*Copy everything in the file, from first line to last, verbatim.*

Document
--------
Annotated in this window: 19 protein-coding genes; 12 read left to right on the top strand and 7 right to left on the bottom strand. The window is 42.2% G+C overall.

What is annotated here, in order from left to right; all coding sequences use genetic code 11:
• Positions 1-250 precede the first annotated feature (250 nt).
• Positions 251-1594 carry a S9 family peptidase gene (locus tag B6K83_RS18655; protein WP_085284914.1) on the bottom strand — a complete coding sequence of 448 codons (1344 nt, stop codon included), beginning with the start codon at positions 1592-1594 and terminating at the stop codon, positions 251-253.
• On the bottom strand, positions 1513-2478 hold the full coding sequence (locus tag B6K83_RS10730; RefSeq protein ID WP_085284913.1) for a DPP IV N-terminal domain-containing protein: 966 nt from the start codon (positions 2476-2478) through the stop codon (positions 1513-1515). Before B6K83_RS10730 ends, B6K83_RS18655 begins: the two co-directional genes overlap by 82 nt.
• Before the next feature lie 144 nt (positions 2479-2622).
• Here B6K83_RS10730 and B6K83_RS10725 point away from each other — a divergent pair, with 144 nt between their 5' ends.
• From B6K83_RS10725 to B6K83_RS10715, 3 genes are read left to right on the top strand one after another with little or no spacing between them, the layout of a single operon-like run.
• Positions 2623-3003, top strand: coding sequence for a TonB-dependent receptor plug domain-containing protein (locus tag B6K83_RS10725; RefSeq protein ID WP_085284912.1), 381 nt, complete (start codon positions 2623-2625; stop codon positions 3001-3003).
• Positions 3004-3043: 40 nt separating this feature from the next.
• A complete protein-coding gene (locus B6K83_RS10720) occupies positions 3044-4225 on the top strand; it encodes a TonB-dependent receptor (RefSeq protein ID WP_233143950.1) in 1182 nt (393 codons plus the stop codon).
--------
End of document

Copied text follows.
Annotated in this window: 19 protein-coding genes; 12 read left to right on the top strand and 7 right to left on the bottom strand. The window is 42.2% G+C overall.

What is annotated here, in order from left to right; all coding sequences use genetic code 11:
• Positions 1-250 precede the first annotated feature (250 nt).
• Positions 251-1594 carry a S9 family peptidase gene (locus tag B6K83_RS18655; protein WP_085284914.1) on the bottom strand — a complete coding sequence of 448 codons (1344 nt, stop codon included), beginning with the start codon at positions 1592-1594 and terminating at the stop codon, positions 251-253.
• On the bottom strand, positions 1513-2478 hold the full coding sequence (locus tag B6K83_RS10730; RefSeq protein ID WP_085284913.1) for a DPP IV N-terminal domain-containing protein: 966 nt from the start codon (positions 2476-2478) through the stop codon (positions 1513-1515). Before B6K83_RS10730 ends, B6K83_RS18655 begins: the two co-directional genes overlap by 82 nt.
• Before the next feature lie 144 nt (positions 2479-2622).
• Here B6K83_RS10730 and B6K83_RS10725 point away from each other — a divergent pair, with 144 nt between their 5' ends.
• From B6K83_RS10725 to B6K83_RS10715, 3 genes are read left to right on the top strand one after another with little or no spacing between them, the layout of a single operon-like run.
• Positions 2623-3003, top strand: coding sequence for a TonB-dependent receptor plug domain-containing protein (locus tag B6K83_RS10725; RefSeq protein ID WP_085284912.1), 381 nt, complete (start codon positions 2623-2625; stop codon positions 3001-3003).
• Positions 3004-3043: 40 nt separating this feature from the next.
• A complete protein-coding gene (locus B6K83_RS10720) occupies positions 3044-4225 on the top strand; it encodes a TonB-dependent receptor (RefSeq protein ID WP_233143950.1) in 1182 nt (393 codons plus the stop codon).